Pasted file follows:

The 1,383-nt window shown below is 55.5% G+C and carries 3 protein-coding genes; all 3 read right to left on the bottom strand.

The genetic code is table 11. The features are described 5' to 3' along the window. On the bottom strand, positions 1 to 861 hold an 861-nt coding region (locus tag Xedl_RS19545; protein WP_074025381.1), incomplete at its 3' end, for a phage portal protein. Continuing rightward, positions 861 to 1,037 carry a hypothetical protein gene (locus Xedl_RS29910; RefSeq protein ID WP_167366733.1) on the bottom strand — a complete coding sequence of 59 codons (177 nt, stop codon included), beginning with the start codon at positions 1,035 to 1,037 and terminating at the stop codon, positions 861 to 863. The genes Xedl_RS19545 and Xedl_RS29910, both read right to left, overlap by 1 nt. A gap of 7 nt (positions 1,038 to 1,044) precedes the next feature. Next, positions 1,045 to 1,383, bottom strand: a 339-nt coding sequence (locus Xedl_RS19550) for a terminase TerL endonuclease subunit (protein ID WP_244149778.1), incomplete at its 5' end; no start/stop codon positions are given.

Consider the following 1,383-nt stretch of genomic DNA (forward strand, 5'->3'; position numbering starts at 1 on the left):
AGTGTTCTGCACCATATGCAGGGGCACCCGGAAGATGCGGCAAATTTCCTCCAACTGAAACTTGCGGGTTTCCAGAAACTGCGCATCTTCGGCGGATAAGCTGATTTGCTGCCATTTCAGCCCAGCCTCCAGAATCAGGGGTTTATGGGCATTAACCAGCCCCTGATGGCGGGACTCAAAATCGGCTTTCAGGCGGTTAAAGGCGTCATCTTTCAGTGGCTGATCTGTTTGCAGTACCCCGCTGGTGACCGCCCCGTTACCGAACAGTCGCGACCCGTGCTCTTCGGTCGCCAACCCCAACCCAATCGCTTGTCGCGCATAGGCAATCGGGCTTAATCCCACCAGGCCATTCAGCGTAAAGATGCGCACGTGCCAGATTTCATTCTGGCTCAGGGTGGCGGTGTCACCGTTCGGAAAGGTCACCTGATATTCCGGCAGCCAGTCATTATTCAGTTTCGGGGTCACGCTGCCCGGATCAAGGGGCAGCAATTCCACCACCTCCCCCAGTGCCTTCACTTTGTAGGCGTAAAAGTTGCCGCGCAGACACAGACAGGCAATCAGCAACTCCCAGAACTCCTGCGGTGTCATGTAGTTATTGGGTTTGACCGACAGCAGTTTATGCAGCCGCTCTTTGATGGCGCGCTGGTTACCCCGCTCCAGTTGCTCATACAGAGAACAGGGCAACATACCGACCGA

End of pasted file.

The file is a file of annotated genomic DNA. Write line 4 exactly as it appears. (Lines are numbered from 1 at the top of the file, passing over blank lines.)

AGTGTTCTGCACCATATGCAGGGGCACCCGGAAGATGCGGCAAATTTCCTCCAACTGAAACTTGCGGGTTTCCAGAAACTGCGCATCTTCGGCGGATAAGCTGATTTGCTGCCATTTCAGCCCAGCCTCCAGAATCAGGGGTTTATGGGCATTAACCAGCCCCTGATGGCGGGACTCAAAATCGGCTTTCAGGCGGTTAAAGGCGTCATCTTTCAGTGGCTGATCTGTTTGCAGTACCCCGCTGGTGACCGCCCCGTTACCGAACAGTCGCGACCCGTGCTCTTCGGTCGCCAACCCCAACCCAATCGCTTGTCGCGCATAGGCAATCGGGCTTAATCCCACCAGGCCATTCAGCGTAAAGATGCGCACGTGCCAGATTTCATTCTGGCTCAGGGTGGCGGTGTCACCGTTCGGAAAGGTCACCTGATATTCCGGCAGCCAGTCATTATTCAGTTTCGGGGTCACGCTGCCCGGATCAAGGGGCAGCAATTCCACCACCTCCCCCAGTGCCTTCACTTTGTAGGCGTAAAAGTTGCCGCGCAGACACAGACAGGCAATCAGCAACTCCCAGAACTCCTGCGGTGTCATGTAGTTATTGGGTTTGACCGACAGCAGTTTATGCAGCCGCTCTTTGATGGCGCGCTGGTTACCCCGCTCCAGTTGCTCATACAGAGAACAGGGCAACATACCGACCGA